US special forces are actively engaged in fighting against the Islamic State group in Iraq, according to Kurdish peshmerga fighters, despite official US policy that says its soldiers are only training and advising local militias, the Guardian reported on Monday.
Kurdish fighters showed the Guardian video clips in which Western-looking men were seen firing various weapons at IS militants in different firefights in northern Iraq.
“They fight and they even fight ahead of the peshmerga,” a Kurdish fighter named Karwan Hama Tata said. “They won’t allow anyone to take photos of them, but they take photos of everyone.”
The peshmerga fighters refused to allow the videos be published, the report said.
According to the Kurdish fighters, US special forces have been involved in the fighting for several months including in a battle on April 20 to retake Dawus al Aloka village. Attempts to retake the villages of Wastana and Saddam on June 11 and August 26 also saw US personnel in combat against the jihadists, although IS maintained control of the towns.
More recently, on September 11, special forces allegedly helped in the successful recapture of Wastana, the Kurds claimed. All of the actions took place in areas south-west of Kirkuk in northern Iraq.
In a statement, the US Central Command in Iraq denied the claims that US troops were fighting on the ground in any of the operations listed by the Kurds.
“No US or coalition SOF [special operations forces] were engaged in any of these events you listed,” the army said. “The coalition continues to support local partners through our advise and assistance role, but we have no reports of any coalition advise and assist teams becoming engaged during the actions you referenced.”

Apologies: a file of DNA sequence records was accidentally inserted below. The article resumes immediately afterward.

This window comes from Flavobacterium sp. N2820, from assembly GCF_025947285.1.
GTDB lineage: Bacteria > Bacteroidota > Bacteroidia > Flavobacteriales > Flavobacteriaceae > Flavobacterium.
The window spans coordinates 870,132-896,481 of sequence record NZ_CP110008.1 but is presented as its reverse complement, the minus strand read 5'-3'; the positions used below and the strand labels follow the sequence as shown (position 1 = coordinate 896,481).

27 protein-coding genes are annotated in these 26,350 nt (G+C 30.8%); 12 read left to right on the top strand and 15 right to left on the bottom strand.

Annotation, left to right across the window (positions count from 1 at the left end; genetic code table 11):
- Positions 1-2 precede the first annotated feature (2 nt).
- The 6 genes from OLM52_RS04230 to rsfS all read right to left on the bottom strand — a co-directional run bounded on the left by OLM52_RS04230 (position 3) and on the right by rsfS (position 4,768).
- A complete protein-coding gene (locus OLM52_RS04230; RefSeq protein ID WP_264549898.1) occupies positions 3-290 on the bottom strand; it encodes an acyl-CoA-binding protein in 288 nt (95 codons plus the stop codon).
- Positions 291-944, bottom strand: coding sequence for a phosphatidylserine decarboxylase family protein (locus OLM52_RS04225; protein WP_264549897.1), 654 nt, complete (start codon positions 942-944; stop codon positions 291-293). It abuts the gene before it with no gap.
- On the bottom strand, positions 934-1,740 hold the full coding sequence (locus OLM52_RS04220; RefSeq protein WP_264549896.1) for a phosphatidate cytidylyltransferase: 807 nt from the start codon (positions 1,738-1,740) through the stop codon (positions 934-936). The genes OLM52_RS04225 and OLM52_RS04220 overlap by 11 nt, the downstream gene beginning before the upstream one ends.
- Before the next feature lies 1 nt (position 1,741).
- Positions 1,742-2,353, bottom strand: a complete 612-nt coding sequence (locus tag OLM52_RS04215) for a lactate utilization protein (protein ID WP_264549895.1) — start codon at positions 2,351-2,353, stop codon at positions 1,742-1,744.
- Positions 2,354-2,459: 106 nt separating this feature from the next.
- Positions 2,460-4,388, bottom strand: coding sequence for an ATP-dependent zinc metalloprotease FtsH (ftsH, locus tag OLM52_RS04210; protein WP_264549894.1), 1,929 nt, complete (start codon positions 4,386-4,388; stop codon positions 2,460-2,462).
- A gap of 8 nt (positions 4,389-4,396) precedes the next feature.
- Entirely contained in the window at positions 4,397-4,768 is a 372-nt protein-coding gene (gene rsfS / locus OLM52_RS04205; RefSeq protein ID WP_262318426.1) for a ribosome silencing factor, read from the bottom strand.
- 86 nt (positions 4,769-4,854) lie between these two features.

“As US senior leaders have repeatedly stated, the US is not conducting a combat mission. We continue to conduct an advise and assist mission.”
Despite the denial, US special forces were known to be involved in a rescue mission last month in which they assisted Kurdish troops as they stormed an IS prison freeing 70 prisoners who were facing execution. Master Seargent Joshua Wheeler, 39, died during the operation becoming the first US serviceman to die in the fight against IS.
In June 2014 US President Barack Obama announced that 300 special forces were going to Iraq as military advisers but vowed “American combat troops are not going to be fighting in Iraq again.”
Following the recent Paris terror attacks — claimed by IS and which killed 130 people — the US administration has come under pressure to take a more active role in fighting the jihadists who have carved a large swath of land in Iraq and Syria for a self-proclaimed caliphate. The US is currently leading an international coalition of countries carrying out airstrikes against IS.